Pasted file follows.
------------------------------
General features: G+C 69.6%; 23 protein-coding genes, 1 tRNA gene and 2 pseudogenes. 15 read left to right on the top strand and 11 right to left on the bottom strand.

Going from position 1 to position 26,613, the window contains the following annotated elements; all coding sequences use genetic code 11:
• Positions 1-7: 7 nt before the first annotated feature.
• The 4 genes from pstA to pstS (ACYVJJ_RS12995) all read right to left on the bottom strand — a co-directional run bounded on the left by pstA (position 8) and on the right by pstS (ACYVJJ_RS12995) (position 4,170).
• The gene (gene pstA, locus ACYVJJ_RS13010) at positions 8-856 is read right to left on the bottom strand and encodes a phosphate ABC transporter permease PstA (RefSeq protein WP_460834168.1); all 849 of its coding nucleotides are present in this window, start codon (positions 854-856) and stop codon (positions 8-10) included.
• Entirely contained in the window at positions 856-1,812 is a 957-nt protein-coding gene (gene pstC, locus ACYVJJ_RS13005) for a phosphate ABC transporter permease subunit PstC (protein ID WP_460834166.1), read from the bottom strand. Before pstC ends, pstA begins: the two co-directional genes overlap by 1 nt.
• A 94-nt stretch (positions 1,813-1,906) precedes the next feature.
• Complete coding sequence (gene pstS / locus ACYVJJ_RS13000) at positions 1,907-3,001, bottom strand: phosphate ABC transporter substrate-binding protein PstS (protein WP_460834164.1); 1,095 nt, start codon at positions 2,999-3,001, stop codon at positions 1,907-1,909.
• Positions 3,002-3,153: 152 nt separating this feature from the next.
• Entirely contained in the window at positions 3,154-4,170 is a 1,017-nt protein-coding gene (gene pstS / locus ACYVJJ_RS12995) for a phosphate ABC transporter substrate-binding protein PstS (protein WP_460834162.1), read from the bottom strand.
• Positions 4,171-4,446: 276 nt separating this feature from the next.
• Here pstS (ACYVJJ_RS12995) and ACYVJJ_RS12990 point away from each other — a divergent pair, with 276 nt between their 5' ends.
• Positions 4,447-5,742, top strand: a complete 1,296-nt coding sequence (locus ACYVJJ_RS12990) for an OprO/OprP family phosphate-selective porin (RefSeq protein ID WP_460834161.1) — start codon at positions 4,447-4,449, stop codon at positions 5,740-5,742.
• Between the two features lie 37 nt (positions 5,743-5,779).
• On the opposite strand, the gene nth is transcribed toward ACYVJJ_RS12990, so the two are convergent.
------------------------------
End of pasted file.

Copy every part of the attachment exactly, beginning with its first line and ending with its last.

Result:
General features: G+C 69.6%; 23 protein-coding genes, 1 tRNA gene and 2 pseudogenes. 15 read left to right on the top strand and 11 right to left on the bottom strand.

Going from position 1 to position 26,613, the window contains the following annotated elements; all coding sequences use genetic code 11:
• Positions 1-7: 7 nt before the first annotated feature.
• The 4 genes from pstA to pstS (ACYVJJ_RS12995) all read right to left on the bottom strand — a co-directional run bounded on the left by pstA (position 8) and on the right by pstS (ACYVJJ_RS12995) (position 4,170).
• The gene (gene pstA, locus ACYVJJ_RS13010) at positions 8-856 is read right to left on the bottom strand and encodes a phosphate ABC transporter permease PstA (RefSeq protein WP_460834168.1); all 849 of its coding nucleotides are present in this window, start codon (positions 854-856) and stop codon (positions 8-10) included.
• Entirely contained in the window at positions 856-1,812 is a 957-nt protein-coding gene (gene pstC, locus ACYVJJ_RS13005) for a phosphate ABC transporter permease subunit PstC (protein ID WP_460834166.1), read from the bottom strand. Before pstC ends, pstA begins: the two co-directional genes overlap by 1 nt.
• A 94-nt stretch (positions 1,813-1,906) precedes the next feature.
• Complete coding sequence (gene pstS / locus ACYVJJ_RS13000) at positions 1,907-3,001, bottom strand: phosphate ABC transporter substrate-binding protein PstS (protein WP_460834164.1); 1,095 nt, start codon at positions 2,999-3,001, stop codon at positions 1,907-1,909.
• Positions 3,002-3,153: 152 nt separating this feature from the next.
• Entirely contained in the window at positions 3,154-4,170 is a 1,017-nt protein-coding gene (gene pstS / locus ACYVJJ_RS12995) for a phosphate ABC transporter substrate-binding protein PstS (protein WP_460834162.1), read from the bottom strand.
• Positions 4,171-4,446: 276 nt separating this feature from the next.
• Here pstS (ACYVJJ_RS12995) and ACYVJJ_RS12990 point away from each other — a divergent pair, with 276 nt between their 5' ends.
• Positions 4,447-5,742, top strand: a complete 1,296-nt coding sequence (locus ACYVJJ_RS12990) for an OprO/OprP family phosphate-selective porin (RefSeq protein ID WP_460834161.1) — start codon at positions 4,447-4,449, stop codon at positions 5,740-5,742.
• Between the two features lie 37 nt (positions 5,743-5,779).
• On the opposite strand, the gene nth is transcribed toward ACYVJJ_RS12990, so the two are convergent.